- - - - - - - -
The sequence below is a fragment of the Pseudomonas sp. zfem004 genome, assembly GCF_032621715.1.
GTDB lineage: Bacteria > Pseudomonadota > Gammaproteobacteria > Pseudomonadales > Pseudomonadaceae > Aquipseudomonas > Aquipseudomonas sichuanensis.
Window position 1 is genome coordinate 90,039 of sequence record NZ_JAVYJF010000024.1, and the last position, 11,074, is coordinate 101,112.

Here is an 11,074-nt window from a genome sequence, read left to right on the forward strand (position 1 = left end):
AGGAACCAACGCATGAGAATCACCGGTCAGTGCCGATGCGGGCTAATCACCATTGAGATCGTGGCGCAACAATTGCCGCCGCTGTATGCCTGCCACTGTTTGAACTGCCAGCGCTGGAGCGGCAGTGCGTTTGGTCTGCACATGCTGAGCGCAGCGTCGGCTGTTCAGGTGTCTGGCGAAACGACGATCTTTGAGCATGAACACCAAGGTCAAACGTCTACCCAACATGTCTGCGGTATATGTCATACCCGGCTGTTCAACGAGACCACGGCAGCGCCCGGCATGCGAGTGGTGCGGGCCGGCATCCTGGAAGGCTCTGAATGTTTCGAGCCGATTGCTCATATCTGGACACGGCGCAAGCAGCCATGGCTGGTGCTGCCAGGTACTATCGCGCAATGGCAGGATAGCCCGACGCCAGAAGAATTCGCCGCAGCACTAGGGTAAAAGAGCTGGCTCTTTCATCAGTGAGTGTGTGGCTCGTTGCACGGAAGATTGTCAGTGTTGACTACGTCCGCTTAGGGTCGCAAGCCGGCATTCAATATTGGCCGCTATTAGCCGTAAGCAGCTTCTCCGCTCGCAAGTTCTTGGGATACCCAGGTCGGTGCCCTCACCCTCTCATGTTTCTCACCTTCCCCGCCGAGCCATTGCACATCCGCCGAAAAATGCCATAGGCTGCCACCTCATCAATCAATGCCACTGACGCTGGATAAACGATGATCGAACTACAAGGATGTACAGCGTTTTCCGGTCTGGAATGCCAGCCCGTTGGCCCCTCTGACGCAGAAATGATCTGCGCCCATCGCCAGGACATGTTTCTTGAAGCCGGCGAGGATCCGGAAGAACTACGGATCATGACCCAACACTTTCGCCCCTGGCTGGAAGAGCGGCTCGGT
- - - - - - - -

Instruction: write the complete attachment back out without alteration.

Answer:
The sequence below is a fragment of the Pseudomonas sp. zfem004 genome, assembly GCF_032621715.1.
GTDB lineage: Bacteria > Pseudomonadota > Gammaproteobacteria > Pseudomonadales > Pseudomonadaceae > Aquipseudomonas > Aquipseudomonas sichuanensis.
Window position 1 is genome coordinate 90,039 of sequence record NZ_JAVYJF010000024.1, and the last position, 11,074, is coordinate 101,112.

Here is an 11,074-nt window from a genome sequence, read left to right on the forward strand (position 1 = left end):
AGGAACCAACGCATGAGAATCACCGGTCAGTGCCGATGCGGGCTAATCACCATTGAGATCGTGGCGCAACAATTGCCGCCGCTGTATGCCTGCCACTGTTTGAACTGCCAGCGCTGGAGCGGCAGTGCGTTTGGTCTGCACATGCTGAGCGCAGCGTCGGCTGTTCAGGTGTCTGGCGAAACGACGATCTTTGAGCATGAACACCAAGGTCAAACGTCTACCCAACATGTCTGCGGTATATGTCATACCCGGCTGTTCAACGAGACCACGGCAGCGCCCGGCATGCGAGTGGTGCGGGCCGGCATCCTGGAAGGCTCTGAATGTTTCGAGCCGATTGCTCATATCTGGACACGGCGCAAGCAGCCATGGCTGGTGCTGCCAGGTACTATCGCGCAATGGCAGGATAGCCCGACGCCAGAAGAATTCGCCGCAGCACTAGGGTAAAAGAGCTGGCTCTTTCATCAGTGAGTGTGTGGCTCGTTGCACGGAAGATTGTCAGTGTTGACTACGTCCGCTTAGGGTCGCAAGCCGGCATTCAATATTGGCCGCTATTAGCCGTAAGCAGCTTCTCCGCTCGCAAGTTCTTGGGATACCCAGGTCGGTGCCCTCACCCTCTCATGTTTCTCACCTTCCCCGCCGAGCCATTGCACATCCGCCGAAAAATGCCATAGGCTGCCACCTCATCAATCAATGCCACTGACGCTGGATAAACGATGATCGAACTACAAGGATGTACAGCGTTTTCCGGTCTGGAATGCCAGCCCGTTGGCCCCTCTGACGCAGAAATGATCTGCGCCCATCGCCAGGACATGTTTCTTGAAGCCGGCGAGGATCCGGAAGAACTACGGATCATGACCCAACACTTTCGCCCCTGGCTGGAAGAGCGGCTCGGT